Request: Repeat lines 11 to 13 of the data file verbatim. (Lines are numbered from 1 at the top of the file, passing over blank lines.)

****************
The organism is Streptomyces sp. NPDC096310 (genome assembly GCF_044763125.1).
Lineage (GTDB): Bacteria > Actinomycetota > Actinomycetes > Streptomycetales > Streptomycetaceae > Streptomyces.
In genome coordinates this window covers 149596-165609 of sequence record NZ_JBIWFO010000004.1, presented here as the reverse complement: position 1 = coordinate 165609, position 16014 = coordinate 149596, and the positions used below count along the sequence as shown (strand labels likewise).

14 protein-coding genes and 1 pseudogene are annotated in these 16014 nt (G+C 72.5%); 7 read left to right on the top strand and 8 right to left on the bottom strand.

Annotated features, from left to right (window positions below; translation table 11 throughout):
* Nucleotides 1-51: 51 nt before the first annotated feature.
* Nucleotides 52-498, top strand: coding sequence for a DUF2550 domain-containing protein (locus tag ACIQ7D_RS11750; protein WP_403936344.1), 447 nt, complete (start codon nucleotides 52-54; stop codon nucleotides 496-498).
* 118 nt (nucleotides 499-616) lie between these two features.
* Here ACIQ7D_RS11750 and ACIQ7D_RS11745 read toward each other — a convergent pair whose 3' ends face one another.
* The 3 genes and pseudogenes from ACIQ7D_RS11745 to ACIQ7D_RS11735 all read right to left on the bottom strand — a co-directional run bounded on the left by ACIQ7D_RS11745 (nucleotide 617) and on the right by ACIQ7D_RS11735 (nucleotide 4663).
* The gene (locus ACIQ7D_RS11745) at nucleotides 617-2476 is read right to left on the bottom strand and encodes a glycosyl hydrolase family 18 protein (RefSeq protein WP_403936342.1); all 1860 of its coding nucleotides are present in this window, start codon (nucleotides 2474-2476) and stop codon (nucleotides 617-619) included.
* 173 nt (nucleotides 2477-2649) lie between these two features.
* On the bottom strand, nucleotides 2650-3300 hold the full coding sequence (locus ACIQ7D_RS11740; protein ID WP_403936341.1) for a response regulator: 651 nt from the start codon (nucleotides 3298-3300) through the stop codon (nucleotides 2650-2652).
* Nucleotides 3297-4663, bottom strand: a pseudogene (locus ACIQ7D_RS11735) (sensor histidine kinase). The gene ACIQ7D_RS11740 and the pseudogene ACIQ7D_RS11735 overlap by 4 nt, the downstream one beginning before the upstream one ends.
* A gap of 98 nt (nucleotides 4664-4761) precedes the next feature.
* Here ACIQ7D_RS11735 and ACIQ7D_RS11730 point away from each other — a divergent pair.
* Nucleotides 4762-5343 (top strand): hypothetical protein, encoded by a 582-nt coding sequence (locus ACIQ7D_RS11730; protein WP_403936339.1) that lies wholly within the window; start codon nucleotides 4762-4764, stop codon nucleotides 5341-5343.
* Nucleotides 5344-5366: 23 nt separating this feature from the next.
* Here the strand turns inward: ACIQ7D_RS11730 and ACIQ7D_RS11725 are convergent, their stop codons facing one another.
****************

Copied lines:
* The gene (locus ACIQ7D_RS11745) at nucleotides 617-2476 is read right to left on the bottom strand and encodes a glycosyl hydrolase family 18 protein (RefSeq protein WP_403936342.1); all 1860 of its coding nucleotides are present in this window, start codon (nucleotides 2474-2476) and stop codon (nucleotides 617-619) included.
* 173 nt (nucleotides 2477-2649) lie between these two features.
* On the bottom strand, nucleotides 2650-3300 hold the full coding sequence (locus ACIQ7D_RS11740; protein ID WP_403936341.1) for a response regulator: 651 nt from the start codon (nucleotides 3298-3300) through the stop codon (nucleotides 2650-2652).